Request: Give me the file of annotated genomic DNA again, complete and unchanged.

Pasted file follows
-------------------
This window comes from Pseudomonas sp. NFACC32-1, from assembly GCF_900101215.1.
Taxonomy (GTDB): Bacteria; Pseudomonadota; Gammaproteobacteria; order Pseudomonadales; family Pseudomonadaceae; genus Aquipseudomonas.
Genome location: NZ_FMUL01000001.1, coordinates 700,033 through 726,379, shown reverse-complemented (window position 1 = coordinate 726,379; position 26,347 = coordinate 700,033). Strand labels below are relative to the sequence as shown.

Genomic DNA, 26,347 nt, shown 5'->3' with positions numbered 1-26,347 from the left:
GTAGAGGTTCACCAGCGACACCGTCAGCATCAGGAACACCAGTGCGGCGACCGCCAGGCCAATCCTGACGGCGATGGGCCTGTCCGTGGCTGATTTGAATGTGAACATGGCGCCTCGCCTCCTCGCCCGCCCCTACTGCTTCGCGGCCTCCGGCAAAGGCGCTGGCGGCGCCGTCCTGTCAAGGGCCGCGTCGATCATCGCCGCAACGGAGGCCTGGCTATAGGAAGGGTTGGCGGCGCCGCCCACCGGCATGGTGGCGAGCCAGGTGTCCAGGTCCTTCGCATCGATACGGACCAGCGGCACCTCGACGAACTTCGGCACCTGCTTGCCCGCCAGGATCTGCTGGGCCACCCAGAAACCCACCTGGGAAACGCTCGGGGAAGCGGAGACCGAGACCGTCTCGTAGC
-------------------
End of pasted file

This window comes from Pseudomonas sp. NFACC32-1, from assembly GCF_900101215.1.
Taxonomy (GTDB): Bacteria; Pseudomonadota; Gammaproteobacteria; order Pseudomonadales; family Pseudomonadaceae; genus Aquipseudomonas.
Genome location: NZ_FMUL01000001.1, coordinates 700,033 through 726,379, shown reverse-complemented (window position 1 = coordinate 726,379; position 26,347 = coordinate 700,033). Strand labels below are relative to the sequence as shown.

Genomic DNA, 26,347 nt, shown 5'->3' with positions numbered 1-26,347 from the left:
GTAGAGGTTCACCAGCGACACCGTCAGCATCAGGAACACCAGTGCGGCGACCGCCAGGCCAATCCTGACGGCGATGGGCCTGTCCGTGGCTGATTTGAATGTGAACATGGCGCCTCGCCTCCTCGCCCGCCCCTACTGCTTCGCGGCCTCCGGCAAAGGCGCTGGCGGCGCCGTCCTGTCAAGGGCCGCGTCGATCATCGCCGCAACGGAGGCCTGGCTATAGGAAGGGTTGGCGGCGCCGCCCACCGGCATGGTGGCGAGCCAGGTGTCCAGGTCCTTCGCATCGATACGGACCAGCGGCACCTCGACGAACTTCGGCACCTGCTTGCCCGCCAGGATCTGCTGGGCCACCCAGAAACCCACCTGGGAAACGCTCGGGGAAGCGGAGACCGAGACCGTCTCGTAGC